Celebrating her first-ever birthday tour, Laila Biali brings her signature genre-bending, crowd-sourced concerts to 11 cities across North America this fall.
The Canada Council supported tour launches this week with debuts in Los Angeles and Bellingham before Biali heads home to Canada for performances in Nanaimo, Richmond, Vancouver, Kelowna, Enderby, Revelstoke, Banff, and Sault Ste. Marie.
Her concert near Enderby takes place at Lorenzo’s Café (in Ashton Creek) Oct. 5.
Originally from North Vancouver, Biali has chosen Vancouver’s Jazz Cellar to commemorate her actual birthday (Oct. 3.) The tour will finish in Bend, Oregon, where Biali has been invited to open for Grammy winning American singer-songwriter, Marc Cohn.
An alumna of tours with Sting, Suzanne Vega, Paula Cole and Chris Botti, Biali is known for her diversity, which is showcased on her most recent release, Live in Concert. The album was recorded in front of an enthusiastic, sold-out audience at Toronto’s Glenn Gould Studio and spotlights Juno winning saxophonist Phil Dwyer (who just performed for jazz students in Vernon Tuesday), alongside Biali’s world-class rhythm section: bassist George Koller, drummer Larnell Lewis, and percussionist Ben Wittman.
This month’s issue of jazz magazine, DownBeat, praises Biali on Live in Concert for her “daring arrangements and passionate vocals,” calling her a pianistic “tour de force” as she reconstructs songs from the Great American and Canadian songbooks.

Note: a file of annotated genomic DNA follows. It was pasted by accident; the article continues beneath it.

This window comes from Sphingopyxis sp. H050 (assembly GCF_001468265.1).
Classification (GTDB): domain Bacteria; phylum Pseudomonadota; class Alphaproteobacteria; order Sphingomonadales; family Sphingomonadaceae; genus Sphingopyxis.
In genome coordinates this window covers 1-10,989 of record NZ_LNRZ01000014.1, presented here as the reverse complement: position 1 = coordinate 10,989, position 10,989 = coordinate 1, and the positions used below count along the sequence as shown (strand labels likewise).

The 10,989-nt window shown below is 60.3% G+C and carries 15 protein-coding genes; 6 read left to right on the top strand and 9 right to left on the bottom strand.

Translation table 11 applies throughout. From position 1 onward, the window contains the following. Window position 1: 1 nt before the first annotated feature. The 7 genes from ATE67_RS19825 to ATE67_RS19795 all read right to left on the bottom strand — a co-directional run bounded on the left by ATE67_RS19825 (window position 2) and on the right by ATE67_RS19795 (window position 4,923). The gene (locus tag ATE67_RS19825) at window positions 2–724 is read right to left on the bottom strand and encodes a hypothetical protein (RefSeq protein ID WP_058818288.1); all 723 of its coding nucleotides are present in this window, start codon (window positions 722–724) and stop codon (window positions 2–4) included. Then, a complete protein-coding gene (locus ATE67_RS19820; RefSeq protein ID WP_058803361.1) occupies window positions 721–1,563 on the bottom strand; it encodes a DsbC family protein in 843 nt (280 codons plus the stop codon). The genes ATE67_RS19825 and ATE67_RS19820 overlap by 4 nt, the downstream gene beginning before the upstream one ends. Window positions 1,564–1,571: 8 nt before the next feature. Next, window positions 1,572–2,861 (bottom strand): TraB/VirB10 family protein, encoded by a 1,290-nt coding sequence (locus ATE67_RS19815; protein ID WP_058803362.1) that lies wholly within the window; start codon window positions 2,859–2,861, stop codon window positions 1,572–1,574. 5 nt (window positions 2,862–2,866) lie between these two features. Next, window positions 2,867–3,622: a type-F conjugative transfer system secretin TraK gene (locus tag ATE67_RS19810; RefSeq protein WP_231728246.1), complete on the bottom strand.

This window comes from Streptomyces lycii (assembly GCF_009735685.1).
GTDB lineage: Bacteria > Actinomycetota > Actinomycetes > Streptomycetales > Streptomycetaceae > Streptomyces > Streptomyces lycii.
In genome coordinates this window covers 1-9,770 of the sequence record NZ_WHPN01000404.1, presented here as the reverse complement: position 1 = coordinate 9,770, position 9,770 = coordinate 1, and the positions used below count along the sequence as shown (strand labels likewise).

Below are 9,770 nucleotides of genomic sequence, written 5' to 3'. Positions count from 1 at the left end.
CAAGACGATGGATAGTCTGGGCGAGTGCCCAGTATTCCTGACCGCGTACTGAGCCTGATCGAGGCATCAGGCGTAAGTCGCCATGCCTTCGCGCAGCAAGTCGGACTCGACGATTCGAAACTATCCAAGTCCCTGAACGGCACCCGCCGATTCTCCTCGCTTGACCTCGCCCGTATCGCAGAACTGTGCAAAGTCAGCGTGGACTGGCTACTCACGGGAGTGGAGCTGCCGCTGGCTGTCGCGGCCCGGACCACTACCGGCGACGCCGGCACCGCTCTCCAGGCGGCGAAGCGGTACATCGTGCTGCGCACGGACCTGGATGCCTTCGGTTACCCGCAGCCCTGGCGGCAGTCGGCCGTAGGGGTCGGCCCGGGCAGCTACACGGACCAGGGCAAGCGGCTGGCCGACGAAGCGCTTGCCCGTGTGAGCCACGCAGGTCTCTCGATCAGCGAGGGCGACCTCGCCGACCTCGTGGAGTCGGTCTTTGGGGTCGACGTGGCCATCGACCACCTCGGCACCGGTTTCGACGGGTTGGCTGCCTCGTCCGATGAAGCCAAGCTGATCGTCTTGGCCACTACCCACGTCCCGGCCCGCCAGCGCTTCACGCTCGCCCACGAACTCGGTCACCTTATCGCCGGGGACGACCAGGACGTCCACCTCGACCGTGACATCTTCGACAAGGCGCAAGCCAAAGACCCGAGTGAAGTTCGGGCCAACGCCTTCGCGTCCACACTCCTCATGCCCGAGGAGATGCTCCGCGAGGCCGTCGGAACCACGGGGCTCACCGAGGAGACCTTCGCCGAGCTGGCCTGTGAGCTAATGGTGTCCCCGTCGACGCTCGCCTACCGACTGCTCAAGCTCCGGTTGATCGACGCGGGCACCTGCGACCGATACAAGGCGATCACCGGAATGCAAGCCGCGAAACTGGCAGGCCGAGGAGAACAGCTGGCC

In Biali’s hands, Joni Mitchell’s Woodstock, Leonard Cohen’s Show Me The Place, Ron Sexsmith’s Secret Heart and Bruce Cockburn’s Stolen Land feel remarkably natural paired with jazz standards such as The Best Is Yet to Come, Nature Boy, I’ll Never Smile Again, One Note Samba and Night and Day, as well as Imogen Heap’s break-out hit Let Go and Biali’s compositions, À la poursuite des marées, Human Condition, and Still The One.
Another element of Biali’s live show is how she surprises her listeners with unexpected musical tools, adding unconventional instruments like the glockenspiel, ukulele and sitar to an otherwise traditional jazz ensemble. The results demonstrate Biali’s unparalleled ability to seamlessly meld multiple sounds and genres, underscoring what Sting himself says of her talent:
“It is the ultimate task given to the musician, whether as a singer or instrumentalist, to create a unique signature or fingerprint that is instantly recognizable as their own,” the former lead singer of The Police is quoted as saying. “What is surprising and delightful in Laila Biali is that both as a vocalist and pianist she accomplishes this with equal aplomb. She is an exciting and unique talent, and I admire her greatly.”
Biali takes the stage at Lorenzo’s Café. Saturday, Oct. 5. The café is located at 901 Mabel Lake Rd, in Ashton Creek, east of Enderby. The show starts at 8 p.m. Call 250-838-6700 for reservations.